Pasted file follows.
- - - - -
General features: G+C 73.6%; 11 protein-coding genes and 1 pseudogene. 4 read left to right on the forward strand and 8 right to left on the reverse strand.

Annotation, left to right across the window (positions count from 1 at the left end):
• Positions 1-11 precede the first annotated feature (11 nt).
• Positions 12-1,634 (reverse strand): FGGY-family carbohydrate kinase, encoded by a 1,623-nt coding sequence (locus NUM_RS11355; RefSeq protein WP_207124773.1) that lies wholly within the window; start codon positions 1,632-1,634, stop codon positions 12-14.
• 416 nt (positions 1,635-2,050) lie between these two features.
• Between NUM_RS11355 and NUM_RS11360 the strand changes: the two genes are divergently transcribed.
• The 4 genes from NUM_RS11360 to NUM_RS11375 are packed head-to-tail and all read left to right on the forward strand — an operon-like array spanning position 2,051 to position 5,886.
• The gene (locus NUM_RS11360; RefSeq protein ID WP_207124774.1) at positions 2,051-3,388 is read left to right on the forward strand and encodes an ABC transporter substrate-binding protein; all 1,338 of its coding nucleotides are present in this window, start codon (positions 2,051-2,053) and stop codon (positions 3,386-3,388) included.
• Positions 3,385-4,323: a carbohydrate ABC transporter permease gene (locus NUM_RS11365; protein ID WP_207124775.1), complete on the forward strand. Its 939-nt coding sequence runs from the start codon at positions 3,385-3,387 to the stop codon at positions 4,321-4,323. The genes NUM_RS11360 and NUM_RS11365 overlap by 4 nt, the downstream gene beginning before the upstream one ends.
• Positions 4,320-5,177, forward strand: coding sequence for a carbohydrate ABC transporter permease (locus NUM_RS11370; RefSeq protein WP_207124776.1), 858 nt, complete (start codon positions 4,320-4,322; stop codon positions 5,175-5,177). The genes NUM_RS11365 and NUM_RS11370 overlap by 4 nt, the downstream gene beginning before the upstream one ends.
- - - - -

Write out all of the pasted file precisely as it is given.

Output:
General features: G+C 73.6%; 11 protein-coding genes and 1 pseudogene. 4 read left to right on the forward strand and 8 right to left on the reverse strand.

Annotation, left to right across the window (positions count from 1 at the left end):
• Positions 1-11 precede the first annotated feature (11 nt).
• Positions 12-1,634 (reverse strand): FGGY-family carbohydrate kinase, encoded by a 1,623-nt coding sequence (locus NUM_RS11355; RefSeq protein WP_207124773.1) that lies wholly within the window; start codon positions 1,632-1,634, stop codon positions 12-14.
• 416 nt (positions 1,635-2,050) lie between these two features.
• Between NUM_RS11355 and NUM_RS11360 the strand changes: the two genes are divergently transcribed.
• The 4 genes from NUM_RS11360 to NUM_RS11375 are packed head-to-tail and all read left to right on the forward strand — an operon-like array spanning position 2,051 to position 5,886.
• The gene (locus NUM_RS11360; RefSeq protein ID WP_207124774.1) at positions 2,051-3,388 is read left to right on the forward strand and encodes an ABC transporter substrate-binding protein; all 1,338 of its coding nucleotides are present in this window, start codon (positions 2,051-2,053) and stop codon (positions 3,386-3,388) included.
• Positions 3,385-4,323: a carbohydrate ABC transporter permease gene (locus NUM_RS11365; protein ID WP_207124775.1), complete on the forward strand. Its 939-nt coding sequence runs from the start codon at positions 3,385-3,387 to the stop codon at positions 4,321-4,323. The genes NUM_RS11360 and NUM_RS11365 overlap by 4 nt, the downstream gene beginning before the upstream one ends.
• Positions 4,320-5,177, forward strand: coding sequence for a carbohydrate ABC transporter permease (locus NUM_RS11370; RefSeq protein WP_207124776.1), 858 nt, complete (start codon positions 4,320-4,322; stop codon positions 5,175-5,177). The genes NUM_RS11365 and NUM_RS11370 overlap by 4 nt, the downstream gene beginning before the upstream one ends.